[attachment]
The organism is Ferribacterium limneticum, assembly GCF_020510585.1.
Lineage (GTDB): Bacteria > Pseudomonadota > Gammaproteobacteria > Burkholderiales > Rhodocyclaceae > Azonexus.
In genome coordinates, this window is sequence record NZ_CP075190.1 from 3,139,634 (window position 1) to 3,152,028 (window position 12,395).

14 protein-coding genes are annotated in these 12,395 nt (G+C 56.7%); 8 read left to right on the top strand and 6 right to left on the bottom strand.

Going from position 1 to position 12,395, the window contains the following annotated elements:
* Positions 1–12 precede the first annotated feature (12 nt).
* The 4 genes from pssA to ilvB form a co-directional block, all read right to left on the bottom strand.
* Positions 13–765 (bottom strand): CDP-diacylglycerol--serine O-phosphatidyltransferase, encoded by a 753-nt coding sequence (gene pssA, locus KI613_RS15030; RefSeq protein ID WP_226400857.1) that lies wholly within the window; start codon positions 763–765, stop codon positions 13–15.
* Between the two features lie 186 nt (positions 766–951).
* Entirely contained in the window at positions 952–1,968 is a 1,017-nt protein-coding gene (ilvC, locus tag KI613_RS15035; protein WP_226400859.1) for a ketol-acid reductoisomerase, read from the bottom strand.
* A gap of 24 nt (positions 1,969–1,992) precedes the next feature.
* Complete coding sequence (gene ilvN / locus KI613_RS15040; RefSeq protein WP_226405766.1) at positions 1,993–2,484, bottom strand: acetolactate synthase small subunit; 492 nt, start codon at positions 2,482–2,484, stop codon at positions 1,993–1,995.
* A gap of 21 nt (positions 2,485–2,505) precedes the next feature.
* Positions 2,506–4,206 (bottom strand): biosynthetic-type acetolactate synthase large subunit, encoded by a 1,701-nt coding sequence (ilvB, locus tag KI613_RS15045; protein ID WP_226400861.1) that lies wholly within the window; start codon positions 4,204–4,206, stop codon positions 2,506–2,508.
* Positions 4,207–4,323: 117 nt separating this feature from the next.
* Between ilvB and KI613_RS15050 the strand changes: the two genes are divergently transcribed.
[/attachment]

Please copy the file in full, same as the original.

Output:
The organism is Ferribacterium limneticum, assembly GCF_020510585.1.
Lineage (GTDB): Bacteria > Pseudomonadota > Gammaproteobacteria > Burkholderiales > Rhodocyclaceae > Azonexus.
In genome coordinates, this window is sequence record NZ_CP075190.1 from 3,139,634 (window position 1) to 3,152,028 (window position 12,395).

14 protein-coding genes are annotated in these 12,395 nt (G+C 56.7%); 8 read left to right on the top strand and 6 right to left on the bottom strand.

Going from position 1 to position 12,395, the window contains the following annotated elements:
* Positions 1–12 precede the first annotated feature (12 nt).
* The 4 genes from pssA to ilvB form a co-directional block, all read right to left on the bottom strand.
* Positions 13–765 (bottom strand): CDP-diacylglycerol--serine O-phosphatidyltransferase, encoded by a 753-nt coding sequence (gene pssA, locus KI613_RS15030; RefSeq protein ID WP_226400857.1) that lies wholly within the window; start codon positions 763–765, stop codon positions 13–15.
* Between the two features lie 186 nt (positions 766–951).
* Entirely contained in the window at positions 952–1,968 is a 1,017-nt protein-coding gene (ilvC, locus tag KI613_RS15035; protein WP_226400859.1) for a ketol-acid reductoisomerase, read from the bottom strand.
* A gap of 24 nt (positions 1,969–1,992) precedes the next feature.
* Complete coding sequence (gene ilvN / locus KI613_RS15040; RefSeq protein WP_226405766.1) at positions 1,993–2,484, bottom strand: acetolactate synthase small subunit; 492 nt, start codon at positions 2,482–2,484, stop codon at positions 1,993–1,995.
* A gap of 21 nt (positions 2,485–2,505) precedes the next feature.
* Positions 2,506–4,206 (bottom strand): biosynthetic-type acetolactate synthase large subunit, encoded by a 1,701-nt coding sequence (ilvB, locus tag KI613_RS15045; protein ID WP_226400861.1) that lies wholly within the window; start codon positions 4,204–4,206, stop codon positions 2,506–2,508.
* Positions 4,207–4,323: 117 nt separating this feature from the next.
* Between ilvB and KI613_RS15050 the strand changes: the two genes are divergently transcribed.